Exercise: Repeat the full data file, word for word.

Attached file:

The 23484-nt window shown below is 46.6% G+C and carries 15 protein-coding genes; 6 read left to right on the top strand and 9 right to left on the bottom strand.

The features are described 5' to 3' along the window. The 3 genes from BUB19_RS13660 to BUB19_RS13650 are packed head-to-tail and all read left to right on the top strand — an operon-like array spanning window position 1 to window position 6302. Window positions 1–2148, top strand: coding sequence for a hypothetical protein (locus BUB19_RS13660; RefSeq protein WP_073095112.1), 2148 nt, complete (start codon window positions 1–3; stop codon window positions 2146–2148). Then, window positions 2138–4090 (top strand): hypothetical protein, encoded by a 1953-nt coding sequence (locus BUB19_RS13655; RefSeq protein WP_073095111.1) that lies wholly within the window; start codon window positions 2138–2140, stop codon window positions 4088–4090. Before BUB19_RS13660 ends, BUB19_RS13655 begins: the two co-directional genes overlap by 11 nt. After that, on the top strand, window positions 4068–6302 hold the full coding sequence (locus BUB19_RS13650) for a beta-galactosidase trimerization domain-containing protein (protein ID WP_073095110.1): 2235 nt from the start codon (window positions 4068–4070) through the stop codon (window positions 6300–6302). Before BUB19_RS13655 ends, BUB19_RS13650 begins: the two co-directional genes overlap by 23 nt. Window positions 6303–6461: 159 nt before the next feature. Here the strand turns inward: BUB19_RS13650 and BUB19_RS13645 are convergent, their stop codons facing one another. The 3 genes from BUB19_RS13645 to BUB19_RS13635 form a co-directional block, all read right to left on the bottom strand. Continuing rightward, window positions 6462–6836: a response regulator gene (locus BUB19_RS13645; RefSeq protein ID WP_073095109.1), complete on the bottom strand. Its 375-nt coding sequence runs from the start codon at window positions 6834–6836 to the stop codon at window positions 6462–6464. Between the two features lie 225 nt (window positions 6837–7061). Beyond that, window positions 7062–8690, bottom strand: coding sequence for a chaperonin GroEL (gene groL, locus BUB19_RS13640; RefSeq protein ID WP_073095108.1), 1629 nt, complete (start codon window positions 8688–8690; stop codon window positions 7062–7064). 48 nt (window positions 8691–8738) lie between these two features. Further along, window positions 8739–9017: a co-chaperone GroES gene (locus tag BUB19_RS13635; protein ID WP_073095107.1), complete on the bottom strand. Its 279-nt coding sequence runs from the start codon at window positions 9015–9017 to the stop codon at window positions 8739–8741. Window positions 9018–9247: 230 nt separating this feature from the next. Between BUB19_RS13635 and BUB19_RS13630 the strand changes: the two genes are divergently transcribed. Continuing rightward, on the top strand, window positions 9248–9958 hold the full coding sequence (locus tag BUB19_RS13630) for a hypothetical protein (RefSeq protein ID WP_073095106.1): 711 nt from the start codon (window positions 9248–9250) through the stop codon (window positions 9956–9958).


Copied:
The 23484-nt window shown below is 46.6% G+C and carries 15 protein-coding genes; 6 read left to right on the top strand and 9 right to left on the bottom strand.

The features are described 5' to 3' along the window. The 3 genes from BUB19_RS13660 to BUB19_RS13650 are packed head-to-tail and all read left to right on the top strand — an operon-like array spanning window position 1 to window position 6302. Window positions 1–2148, top strand: coding sequence for a hypothetical protein (locus BUB19_RS13660; RefSeq protein WP_073095112.1), 2148 nt, complete (start codon window positions 1–3; stop codon window positions 2146–2148). Then, window positions 2138–4090 (top strand): hypothetical protein, encoded by a 1953-nt coding sequence (locus BUB19_RS13655; RefSeq protein WP_073095111.1) that lies wholly within the window; start codon window positions 2138–2140, stop codon window positions 4088–4090. Before BUB19_RS13660 ends, BUB19_RS13655 begins: the two co-directional genes overlap by 11 nt. After that, on the top strand, window positions 4068–6302 hold the full coding sequence (locus BUB19_RS13650) for a beta-galactosidase trimerization domain-containing protein (protein ID WP_073095110.1): 2235 nt from the start codon (window positions 4068–4070) through the stop codon (window positions 6300–6302). Before BUB19_RS13655 ends, BUB19_RS13650 begins: the two co-directional genes overlap by 23 nt. Window positions 6303–6461: 159 nt before the next feature. Here the strand turns inward: BUB19_RS13650 and BUB19_RS13645 are convergent, their stop codons facing one another. The 3 genes from BUB19_RS13645 to BUB19_RS13635 form a co-directional block, all read right to left on the bottom strand. Continuing rightward, window positions 6462–6836: a response regulator gene (locus BUB19_RS13645; RefSeq protein ID WP_073095109.1), complete on the bottom strand. Its 375-nt coding sequence runs from the start codon at window positions 6834–6836 to the stop codon at window positions 6462–6464. Between the two features lie 225 nt (window positions 6837–7061). Beyond that, window positions 7062–8690, bottom strand: coding sequence for a chaperonin GroEL (gene groL, locus BUB19_RS13640; RefSeq protein ID WP_073095108.1), 1629 nt, complete (start codon window positions 8688–8690; stop codon window positions 7062–7064). 48 nt (window positions 8691–8738) lie between these two features. Further along, window positions 8739–9017: a co-chaperone GroES gene (locus tag BUB19_RS13635; protein ID WP_073095107.1), complete on the bottom strand. Its 279-nt coding sequence runs from the start codon at window positions 9015–9017 to the stop codon at window positions 8739–8741. Window positions 9018–9247: 230 nt separating this feature from the next. Between BUB19_RS13635 and BUB19_RS13630 the strand changes: the two genes are divergently transcribed. Continuing rightward, on the top strand, window positions 9248–9958 hold the full coding sequence (locus tag BUB19_RS13630) for a hypothetical protein (RefSeq protein ID WP_073095106.1): 711 nt from the start codon (window positions 9248–9250) through the stop codon (window positions 9956–9958).